ADA releases updated position paper on nutrition assistance programs for children

May 3, 2010, American Dietetic Association

The American Dietetic Association has published an updated position paper on nutrition assistance programs for children that reviews existing programs and their value, discusses barriers to participation and encourages more research to evaluate the programs' long-term effectiveness in helping children get and stay healthy.

ADA's updated position paper, published in the May issue of the , represents the Association's official stance on child and adolescent nutrition assistance programs:

It is the position of the American Dietetic Association that and adolescents should have access to an adequate supply of healthy and safe foods that promote optimal physical, cognitive and social growth and development. Nutrition assistance programs, such as food assistance and meal service programs and initiatives, play a vital role in meeting this critical need.

ADA's position and accompanying paper were written by Jamie Stang, PhD, MPH, RD, LN, associate professor in the School of Public Health at the University of Minnesota; and Cynthia Taft Bayerl, MS, RD, LDN, nutrition coordinator at the Nutrition Physical Activity and Obesity Program, Massachusetts Department of Public Health.

According to ADA's position paper, nutrition assistance programs like School Breakfast, School Lunch, summer programs and WIC are vital to the health and well-being of America's children and adolescents. Approximately one in six infants, children and adolescents live in homes that experience limited food security, and half of all children participate in at least one nutrition assistance program during their first five years of life, according to the authors. "Without these programs, millions of infants, children and adolescents in the U.S. may not reach their full developmental potential."

ADA encourages nutrition assistance programs to be made available to all eligible children and adolescents. "Current participation in many programs is below 100 percent due to barriers which may include lengthy, complicated application procedures, fear of losing other financial assistance benefits, lack of incentives for organizations to offer such programs and lack of access to reliable transportation required to participate in programs and services," according to the authors. "Incentives for schools, community agencies, religious organizations and other venues to provide summer meal programs and offer transportation to the programs should be implemented."

ADA's position paper notes that many nutrition assistance programs face regular risk of inadequate or discontinued funding. "Advocacy efforts are needed to ensure that all nutrition assistance programs are fully funded and reach all infants, children and adolescents who are eligible to participate," according to the authors. They add that registered dietitians and dietetic technicians, registered are "uniquely qualified to develop, implement and evaluate nutrition assistance programs."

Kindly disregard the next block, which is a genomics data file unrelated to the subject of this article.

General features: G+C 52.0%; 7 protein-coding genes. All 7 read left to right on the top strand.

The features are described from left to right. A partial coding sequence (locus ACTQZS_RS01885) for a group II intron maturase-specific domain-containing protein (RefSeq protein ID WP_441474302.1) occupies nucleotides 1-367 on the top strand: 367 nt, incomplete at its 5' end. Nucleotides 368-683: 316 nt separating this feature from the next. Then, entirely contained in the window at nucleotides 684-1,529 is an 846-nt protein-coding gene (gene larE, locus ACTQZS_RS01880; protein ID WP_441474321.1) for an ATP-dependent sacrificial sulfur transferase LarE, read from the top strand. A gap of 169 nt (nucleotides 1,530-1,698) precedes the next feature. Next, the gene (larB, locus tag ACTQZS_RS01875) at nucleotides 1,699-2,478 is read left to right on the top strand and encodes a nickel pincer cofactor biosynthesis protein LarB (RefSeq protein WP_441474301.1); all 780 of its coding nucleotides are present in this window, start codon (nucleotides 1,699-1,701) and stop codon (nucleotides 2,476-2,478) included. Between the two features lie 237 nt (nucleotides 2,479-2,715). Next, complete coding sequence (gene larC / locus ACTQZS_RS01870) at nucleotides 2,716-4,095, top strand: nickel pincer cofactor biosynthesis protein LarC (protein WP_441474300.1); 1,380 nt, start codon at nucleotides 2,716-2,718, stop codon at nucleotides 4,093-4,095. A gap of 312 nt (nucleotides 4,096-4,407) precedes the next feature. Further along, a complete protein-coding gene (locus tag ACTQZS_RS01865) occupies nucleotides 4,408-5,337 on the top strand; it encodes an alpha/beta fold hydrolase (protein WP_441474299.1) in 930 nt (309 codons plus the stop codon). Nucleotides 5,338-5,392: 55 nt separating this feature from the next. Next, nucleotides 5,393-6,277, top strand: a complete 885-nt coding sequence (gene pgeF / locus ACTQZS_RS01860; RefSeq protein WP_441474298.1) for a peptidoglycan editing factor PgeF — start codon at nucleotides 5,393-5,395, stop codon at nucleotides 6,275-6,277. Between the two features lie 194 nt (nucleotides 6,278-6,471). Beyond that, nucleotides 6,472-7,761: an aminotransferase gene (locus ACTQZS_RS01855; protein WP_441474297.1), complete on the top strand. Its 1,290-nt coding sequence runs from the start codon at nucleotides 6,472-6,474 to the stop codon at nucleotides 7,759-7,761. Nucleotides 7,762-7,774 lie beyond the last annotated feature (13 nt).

ADA's position also encourages placing more emphasis on funding evaluation studies of nutrition assistance programs, since reliable data on the impact of nutrition assistance programs are limited. Research should cover how programs affect the mental and physical health of children and adolescents, the ability of youth to succeed in academic settings, improvements in nutrition status and growth, and the financial implications for families of children and adolescents, according to the authors. "Formal surveillance systems should be implemented to ensure that long-term impact of nutrition assistance programs can be measured."

Related Stories

Recommended for you

Women run faster after taking newly developed supplement, study finds

January 19, 2018
A new study found that women who took a specially prepared blend of minerals and nutrients for a month saw their 3-mile run times drop by almost a minute.

Americans are getting more sleep

January 19, 2018
Although more than one in three Americans still don't get enough sleep, a new analysis shows first signs of success in the fight for more shut eye. According to data from 181,335 respondents aged 15 and older who participated ...

Wine is good for you—to a point

January 18, 2018
The Mediterranean diet has become synonymous with healthy eating, but there's one thing in it that stands out: It's cool to drink wine.

Sleep better, lose weight?

January 17, 2018
(HealthDay)—Sleeplessness could cost you when it's time to stand on your bathroom scale, a new British study suggests.

Who uses phone apps to track sleep habits? Mostly the healthy and wealthy in US

January 16, 2018
The profile of most Americans who use popular mobile phone apps that track sleep habits is that they are relatively affluent, claim to eat well, and say they are in good health, even if some of them tend to smoke.

Improvements in mortality rates are slowed by rise in obesity in the United States

January 15, 2018
With countless medical advances and efforts to curb smoking, one might expect that life expectancy in the United States would improve. Yet according to recent studies, there's been a reduction in the rate of improvement in ...

0 comments

Please sign in to add a comment. Registration is free, and takes less than a minute. Read more

Click here to reset your password.
Sign in to get notified via email when new comments are made.